Why a Range Rover?
The choice of a 1995 Range Rover was far from arbitrary. That model year has several distinct advantages with regards to this project. To start with, the bulkhead and dashboard closely match the Land Rover Discovery Series I, so some parts are interchangeable across the two models. The 300tdi 2.5-liter diesel was offered in European versions of the Range Rover, and I already had a full 300tdi drivetrain. 1996 saw the entry of OBDII requirements for US emissions, so 1995 will be the last easy model year to get a diesel transplant emissions-certified without catalytic converters and OBDII sensor requirements.
Embarking on a diesel conversion should not be taken lightly. So often conversions end up causing more problems than they solve, as vehicle systems are disabled and engines end up with inadequate cooling or electronic support. A good way to mitigate these issues is to install a drivetrain that was offered in the model by the manufacturer—that way factory components fit, and both electrical and mechanical systems match. Since the 300tdi was offered in the European 1995 Range Rover, engine placement is easy, although it requires welding new engine mounts on the frame and installing a new frame cross member with the appropriate manual transmission mounts.
I’m very lucky to count Keith Kreutzer from RoverTracks as a good friend, someone willing to allow me to park the Range Rover at his house for the duration of the drivetrain transplant. Truth be told, we think we could complete it in one weekend if all the parts were on hand. But don’t ask Keith to put a diesel in your Land Rover; he’ll help you, but he’s not a conversion shop.
The mechanics of the conversion are easy. The pedal assembly, including the clutch master cylinder, swaps directly from a Discovery. We removed the Wabco ABS pump, a problematic and expensive system on the 1995 Range Rover, and went back to regular power-assist brakes from a 1989 Range Rover. This eliminated both ABS and traction control. The transmission and transfer case dropped right in with the correct crossmember and factory diesel mounts, which are very important for vibration isolation. The propeller shafts from the Borg Warner transfer case are too long for the LT230 case, so I got custom shafts from Tom Woods, including a double cardon for the front shaft to deal with vibrations after the suspension lift, and a U-joint conversion for the rear pinion, where Land Rover had the troublesome rotoflex.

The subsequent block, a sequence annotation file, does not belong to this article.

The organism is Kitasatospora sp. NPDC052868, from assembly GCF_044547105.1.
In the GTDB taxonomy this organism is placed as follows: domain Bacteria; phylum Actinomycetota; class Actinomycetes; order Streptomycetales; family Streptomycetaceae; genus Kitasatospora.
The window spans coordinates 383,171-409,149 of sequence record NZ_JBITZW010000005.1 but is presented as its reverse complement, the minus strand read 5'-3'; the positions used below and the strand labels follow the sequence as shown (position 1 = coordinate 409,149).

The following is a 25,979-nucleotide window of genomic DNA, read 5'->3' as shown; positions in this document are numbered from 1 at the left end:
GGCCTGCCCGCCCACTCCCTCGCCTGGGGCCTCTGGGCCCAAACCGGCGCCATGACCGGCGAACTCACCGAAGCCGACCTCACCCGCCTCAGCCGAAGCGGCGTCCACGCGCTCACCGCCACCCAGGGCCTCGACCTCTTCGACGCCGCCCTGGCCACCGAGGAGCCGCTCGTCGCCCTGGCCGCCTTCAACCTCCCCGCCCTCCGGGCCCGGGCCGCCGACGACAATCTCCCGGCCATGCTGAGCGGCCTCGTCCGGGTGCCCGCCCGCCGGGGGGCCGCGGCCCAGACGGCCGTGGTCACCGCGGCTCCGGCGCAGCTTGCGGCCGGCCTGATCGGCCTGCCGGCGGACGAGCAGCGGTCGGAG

The electronics for the engine conversion take some work. All the engine management electronics, including the ECU go away. The new engine harness is made up of exactly six wires: starter solenoid, oil pressure, temperature, alternator, tachometer, and the ignition coil wire (which becomes the fuel solenoid wire on the diesel). For the transmission, the reverse lights have to be separated from the transmission harness and run to the correct position on the R380. The wires for the park/neutral position switch have to be connected so that the car will start, since on an automatic starting is disallowed if the transmission is in any position other than neutral or park. We pulled all the other wires on the engine harness except the air conditioner switch and a few power lines, which will be used for accessories later. After the conversion, Keith was able to source a 300tdi air conditioning kit, which included the compressor, idler, adjuster and the belt. All have been added to the engine, but the lines have not been completed yet.
On the fuel side, the electric fuel pump has to be removed from the tank, and a longer pickup line installed. Then it’s just a matter of making sure that the supply line and return line are hooked up correctly on the injection pump.
After getting the drivetrain in, it was just a matter of completing the inside with the center console and shifter boots, and tying up a few loose ends, such as eliminating the alarms and interlocks for the Borg Warner transfer case and the automatic transmission. Replacing the seats with cloth versions sourced from RoverDude was a straight swap.
The air suspension had already been replaced with Land Rover factory springs when I got the truck, but I went one step further and installed an Old Man Emu kit from ARB. The medium-duty Range Rover springs and the new Nitrocharger Sport shocks installed easily, and give a firm ride and a two-and-a-half-inch lift with the truck in its current light state. Jeff Corwin of JC’s Rovers in Denver supplied me with a couple of pre-air-suspension shock towers for the front. Once other accessories have been added, I’ll revisit the suspension and make sure it matches the load and sits level.
Stage one result
So now I have a turbodiesel, manual-transmission Range Rover in mostly stock form. There are a few details left on the conversion, and then the modifications for expedition work. Will I take this Range Rover through Botswana? No, probably not, but, as Land Rover would like everyone to believe, I could.